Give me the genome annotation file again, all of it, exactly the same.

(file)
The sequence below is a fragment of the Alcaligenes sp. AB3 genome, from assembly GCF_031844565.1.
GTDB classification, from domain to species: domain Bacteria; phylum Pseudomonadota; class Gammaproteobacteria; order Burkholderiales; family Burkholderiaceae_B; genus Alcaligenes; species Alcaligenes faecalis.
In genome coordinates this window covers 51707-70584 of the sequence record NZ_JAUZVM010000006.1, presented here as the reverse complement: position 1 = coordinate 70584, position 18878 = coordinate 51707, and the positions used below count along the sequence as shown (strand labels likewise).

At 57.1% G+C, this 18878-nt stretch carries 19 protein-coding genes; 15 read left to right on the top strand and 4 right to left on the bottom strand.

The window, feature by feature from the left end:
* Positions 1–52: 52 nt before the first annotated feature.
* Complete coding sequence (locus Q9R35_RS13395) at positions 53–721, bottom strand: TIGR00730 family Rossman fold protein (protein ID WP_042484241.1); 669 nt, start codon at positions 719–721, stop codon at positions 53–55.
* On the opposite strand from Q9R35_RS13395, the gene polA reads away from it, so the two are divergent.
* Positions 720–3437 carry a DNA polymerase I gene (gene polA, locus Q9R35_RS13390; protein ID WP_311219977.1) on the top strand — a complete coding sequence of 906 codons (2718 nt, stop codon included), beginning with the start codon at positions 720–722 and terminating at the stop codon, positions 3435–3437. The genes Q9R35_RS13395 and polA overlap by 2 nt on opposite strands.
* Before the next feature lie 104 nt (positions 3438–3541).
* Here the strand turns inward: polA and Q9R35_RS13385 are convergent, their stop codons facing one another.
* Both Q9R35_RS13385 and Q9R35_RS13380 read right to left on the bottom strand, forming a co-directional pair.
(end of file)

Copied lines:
The sequence below is a fragment of the Alcaligenes sp. AB3 genome, from assembly GCF_031844565.1.
GTDB classification, from domain to species: domain Bacteria; phylum Pseudomonadota; class Gammaproteobacteria; order Burkholderiales; family Burkholderiaceae_B; genus Alcaligenes; species Alcaligenes faecalis.
In genome coordinates this window covers 51707-70584 of the sequence record NZ_JAUZVM010000006.1, presented here as the reverse complement: position 1 = coordinate 70584, position 18878 = coordinate 51707, and the positions used below count along the sequence as shown (strand labels likewise).

At 57.1% G+C, this 18878-nt stretch carries 19 protein-coding genes; 15 read left to right on the top strand and 4 right to left on the bottom strand.

The window, feature by feature from the left end:
* Positions 1–52: 52 nt before the first annotated feature.
* Complete coding sequence (locus Q9R35_RS13395) at positions 53–721, bottom strand: TIGR00730 family Rossman fold protein (protein ID WP_042484241.1); 669 nt, start codon at positions 719–721, stop codon at positions 53–55.
* On the opposite strand from Q9R35_RS13395, the gene polA reads away from it, so the two are divergent.
* Positions 720–3437 carry a DNA polymerase I gene (gene polA, locus Q9R35_RS13390; protein ID WP_311219977.1) on the top strand — a complete coding sequence of 906 codons (2718 nt, stop codon included), beginning with the start codon at positions 720–722 and terminating at the stop codon, positions 3435–3437. The genes Q9R35_RS13395 and polA overlap by 2 nt on opposite strands.
* Before the next feature lie 104 nt (positions 3438–3541).
* Here the strand turns inward: polA and Q9R35_RS13385 are convergent, their stop codons facing one another.
* Both Q9R35_RS13385 and Q9R35_RS13380 read right to left on the bottom strand, forming a co-directional pair.